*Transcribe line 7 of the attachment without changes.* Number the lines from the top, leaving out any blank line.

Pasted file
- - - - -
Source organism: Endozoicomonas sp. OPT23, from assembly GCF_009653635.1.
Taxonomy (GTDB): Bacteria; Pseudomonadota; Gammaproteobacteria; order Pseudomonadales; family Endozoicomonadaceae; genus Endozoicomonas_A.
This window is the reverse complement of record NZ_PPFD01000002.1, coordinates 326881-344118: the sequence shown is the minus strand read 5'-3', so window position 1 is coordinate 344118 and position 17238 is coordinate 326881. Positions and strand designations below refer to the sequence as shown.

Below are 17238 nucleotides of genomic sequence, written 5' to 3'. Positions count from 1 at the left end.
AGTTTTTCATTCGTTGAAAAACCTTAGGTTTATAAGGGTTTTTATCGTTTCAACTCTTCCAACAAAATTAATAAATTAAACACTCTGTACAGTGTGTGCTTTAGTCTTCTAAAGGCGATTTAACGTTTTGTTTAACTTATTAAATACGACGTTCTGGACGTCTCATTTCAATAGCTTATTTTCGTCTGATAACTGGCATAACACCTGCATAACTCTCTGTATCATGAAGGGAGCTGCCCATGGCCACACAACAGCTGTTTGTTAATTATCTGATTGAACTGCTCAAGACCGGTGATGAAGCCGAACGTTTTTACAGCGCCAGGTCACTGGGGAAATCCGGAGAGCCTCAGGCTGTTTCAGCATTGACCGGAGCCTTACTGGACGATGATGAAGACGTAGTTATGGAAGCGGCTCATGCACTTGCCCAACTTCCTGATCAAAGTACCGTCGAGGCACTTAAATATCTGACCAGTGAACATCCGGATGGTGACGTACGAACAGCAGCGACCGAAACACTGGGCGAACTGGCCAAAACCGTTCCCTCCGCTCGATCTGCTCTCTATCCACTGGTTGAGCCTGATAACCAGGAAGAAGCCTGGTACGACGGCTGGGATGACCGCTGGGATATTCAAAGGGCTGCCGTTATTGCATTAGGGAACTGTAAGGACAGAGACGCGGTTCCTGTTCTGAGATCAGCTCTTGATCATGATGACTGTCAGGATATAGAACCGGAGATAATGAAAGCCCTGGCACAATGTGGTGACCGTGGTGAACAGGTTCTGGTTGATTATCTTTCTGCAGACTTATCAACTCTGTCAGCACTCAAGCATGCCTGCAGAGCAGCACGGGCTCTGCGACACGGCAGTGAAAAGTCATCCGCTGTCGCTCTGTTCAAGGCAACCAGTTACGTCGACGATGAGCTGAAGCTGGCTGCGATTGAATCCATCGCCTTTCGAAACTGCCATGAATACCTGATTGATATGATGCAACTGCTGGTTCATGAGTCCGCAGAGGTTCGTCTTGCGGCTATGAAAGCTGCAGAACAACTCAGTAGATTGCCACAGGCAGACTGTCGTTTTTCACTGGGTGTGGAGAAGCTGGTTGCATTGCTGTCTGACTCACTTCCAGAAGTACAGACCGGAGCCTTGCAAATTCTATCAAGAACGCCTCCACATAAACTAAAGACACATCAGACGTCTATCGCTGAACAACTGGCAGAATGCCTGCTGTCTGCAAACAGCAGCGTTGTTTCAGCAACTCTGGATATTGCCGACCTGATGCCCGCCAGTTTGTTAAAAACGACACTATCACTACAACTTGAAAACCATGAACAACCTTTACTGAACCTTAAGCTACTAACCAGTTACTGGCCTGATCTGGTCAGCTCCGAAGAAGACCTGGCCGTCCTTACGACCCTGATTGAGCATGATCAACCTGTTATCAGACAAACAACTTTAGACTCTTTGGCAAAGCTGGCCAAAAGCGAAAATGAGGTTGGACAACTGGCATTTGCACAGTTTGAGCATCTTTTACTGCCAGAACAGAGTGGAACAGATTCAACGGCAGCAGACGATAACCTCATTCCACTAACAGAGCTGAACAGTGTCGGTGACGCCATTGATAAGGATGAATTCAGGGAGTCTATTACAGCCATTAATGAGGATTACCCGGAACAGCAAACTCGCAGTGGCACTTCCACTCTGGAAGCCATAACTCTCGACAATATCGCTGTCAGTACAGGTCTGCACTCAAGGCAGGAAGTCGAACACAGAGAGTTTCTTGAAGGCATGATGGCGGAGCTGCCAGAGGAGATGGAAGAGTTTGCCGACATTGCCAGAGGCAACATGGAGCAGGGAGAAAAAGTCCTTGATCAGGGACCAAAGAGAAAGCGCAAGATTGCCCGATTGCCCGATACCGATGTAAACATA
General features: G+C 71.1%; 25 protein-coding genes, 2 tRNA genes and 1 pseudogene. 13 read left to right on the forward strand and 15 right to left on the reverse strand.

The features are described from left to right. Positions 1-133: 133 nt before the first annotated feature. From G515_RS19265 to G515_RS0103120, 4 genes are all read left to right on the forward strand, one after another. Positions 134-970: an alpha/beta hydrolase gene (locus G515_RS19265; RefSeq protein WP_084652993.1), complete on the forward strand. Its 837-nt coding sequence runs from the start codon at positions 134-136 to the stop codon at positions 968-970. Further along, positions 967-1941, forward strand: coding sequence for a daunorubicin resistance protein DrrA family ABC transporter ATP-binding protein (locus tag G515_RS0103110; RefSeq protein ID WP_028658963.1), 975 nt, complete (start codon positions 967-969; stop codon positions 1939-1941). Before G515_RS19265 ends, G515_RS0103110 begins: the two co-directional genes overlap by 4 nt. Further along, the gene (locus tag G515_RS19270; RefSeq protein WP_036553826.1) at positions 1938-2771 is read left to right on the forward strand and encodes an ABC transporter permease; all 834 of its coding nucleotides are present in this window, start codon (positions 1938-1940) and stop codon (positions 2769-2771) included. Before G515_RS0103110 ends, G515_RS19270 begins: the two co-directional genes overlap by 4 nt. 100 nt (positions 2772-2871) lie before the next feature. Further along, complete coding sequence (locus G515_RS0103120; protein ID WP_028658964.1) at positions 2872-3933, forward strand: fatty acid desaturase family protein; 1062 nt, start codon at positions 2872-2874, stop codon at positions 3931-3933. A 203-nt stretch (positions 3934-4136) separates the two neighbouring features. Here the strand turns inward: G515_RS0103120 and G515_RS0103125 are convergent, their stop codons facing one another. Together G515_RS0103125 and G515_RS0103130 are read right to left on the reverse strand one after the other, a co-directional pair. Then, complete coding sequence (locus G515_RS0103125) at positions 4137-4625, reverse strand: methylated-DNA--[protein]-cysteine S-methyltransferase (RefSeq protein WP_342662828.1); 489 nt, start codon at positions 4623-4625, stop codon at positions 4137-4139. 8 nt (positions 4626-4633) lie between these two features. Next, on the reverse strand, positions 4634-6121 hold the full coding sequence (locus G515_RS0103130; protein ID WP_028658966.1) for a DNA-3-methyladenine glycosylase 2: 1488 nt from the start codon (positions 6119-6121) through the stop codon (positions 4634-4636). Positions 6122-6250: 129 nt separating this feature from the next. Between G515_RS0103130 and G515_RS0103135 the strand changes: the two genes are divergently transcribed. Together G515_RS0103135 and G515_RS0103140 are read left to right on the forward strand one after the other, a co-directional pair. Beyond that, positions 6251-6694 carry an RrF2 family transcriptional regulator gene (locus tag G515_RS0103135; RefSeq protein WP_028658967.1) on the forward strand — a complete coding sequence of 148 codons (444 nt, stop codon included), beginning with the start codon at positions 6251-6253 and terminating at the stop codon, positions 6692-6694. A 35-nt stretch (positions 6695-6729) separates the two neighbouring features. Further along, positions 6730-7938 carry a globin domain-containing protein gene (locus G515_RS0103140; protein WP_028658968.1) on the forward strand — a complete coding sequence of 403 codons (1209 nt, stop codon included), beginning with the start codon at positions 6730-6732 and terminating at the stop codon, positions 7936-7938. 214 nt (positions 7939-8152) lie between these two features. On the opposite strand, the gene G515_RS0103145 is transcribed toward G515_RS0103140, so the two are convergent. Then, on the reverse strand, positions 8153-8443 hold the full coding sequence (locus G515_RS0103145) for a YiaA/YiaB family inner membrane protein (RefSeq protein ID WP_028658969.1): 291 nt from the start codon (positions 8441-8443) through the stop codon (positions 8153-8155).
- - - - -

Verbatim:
The features are described from left to right. Positions 1-133: 133 nt before the first annotated feature. From G515_RS19265 to G515_RS0103120, 4 genes are all read left to right on the forward strand, one after another. Positions 134-970: an alpha/beta hydrolase gene (locus G515_RS19265; RefSeq protein WP_084652993.1), complete on the forward strand. Its 837-nt coding sequence runs from the start codon at positions 134-136 to the stop codon at positions 968-970. Further along, positions 967-1941, forward strand: coding sequence for a daunorubicin resistance protein DrrA family ABC transporter ATP-binding protein (locus tag G515_RS0103110; RefSeq protein ID WP_028658963.1), 975 nt, complete (start codon positions 967-969; stop codon positions 1939-1941). Before G515_RS19265 ends, G515_RS0103110 begins: the two co-directional genes overlap by 4 nt. Further along, the gene (locus tag G515_RS19270; RefSeq protein WP_036553826.1) at positions 1938-2771 is read left to right on the forward strand and encodes an ABC transporter permease; all 834 of its coding nucleotides are present in this window, start codon (positions 1938-1940) and stop codon (positions 2769-2771) included. Before G515_RS0103110 ends, G515_RS19270 begins: the two co-directional genes overlap by 4 nt. 100 nt (positions 2772-2871) lie before the next feature. Further along, complete coding sequence (locus G515_RS0103120; protein ID WP_028658964.1) at positions 2872-3933, forward strand: fatty acid desaturase family protein; 1062 nt, start codon at positions 2872-2874, stop codon at positions 3931-3933. A 203-nt stretch (positions 3934-4136) separates the two neighbouring features. Here the strand turns inward: G515_RS0103120 and G515_RS0103125 are convergent, their stop codons facing one another. Together G515_RS0103125 and G515_RS0103130 are read right to left on the reverse strand one after the other, a co-directional pair. Then, complete coding sequence (locus G515_RS0103125) at positions 4137-4625, reverse strand: methylated-DNA--[protein]-cysteine S-methyltransferase (RefSeq protein WP_342662828.1); 489 nt, start codon at positions 4623-4625, stop codon at positions 4137-4139. 8 nt (positions 4626-4633) lie between these two features. Next, on the reverse strand, positions 4634-6121 hold the full coding sequence (locus G515_RS0103130; protein ID WP_028658966.1) for a DNA-3-methyladenine glycosylase 2: 1488 nt from the start codon (positions 6119-6121) through the stop codon (positions 4634-4636). Positions 6122-6250: 129 nt separating this feature from the next. Between G515_RS0103130 and G515_RS0103135 the strand changes: the two genes are divergently transcribed. Together G515_RS0103135 and G515_RS0103140 are read left to right on the forward strand one after the other, a co-directional pair. Beyond that, positions 6251-6694 carry an RrF2 family transcriptional regulator gene (locus tag G515_RS0103135; RefSeq protein WP_028658967.1) on the forward strand — a complete coding sequence of 148 codons (444 nt, stop codon included), beginning with the start codon at positions 6251-6253 and terminating at the stop codon, positions 6692-6694. A 35-nt stretch (positions 6695-6729) separates the two neighbouring features. Further along, positions 6730-7938 carry a globin domain-containing protein gene (locus G515_RS0103140; protein WP_028658968.1) on the forward strand — a complete coding sequence of 403 codons (1209 nt, stop codon included), beginning with the start codon at positions 6730-6732 and terminating at the stop codon, positions 7936-7938. 214 nt (positions 7939-8152) lie between these two features. On the opposite strand, the gene G515_RS0103145 is transcribed toward G515_RS0103140, so the two are convergent. Then, on the reverse strand, positions 8153-8443 hold the full coding sequence (locus G515_RS0103145) for a YiaA/YiaB family inner membrane protein (RefSeq protein ID WP_028658969.1): 291 nt from the start codon (positions 8441-8443) through the stop codon (positions 8153-8155).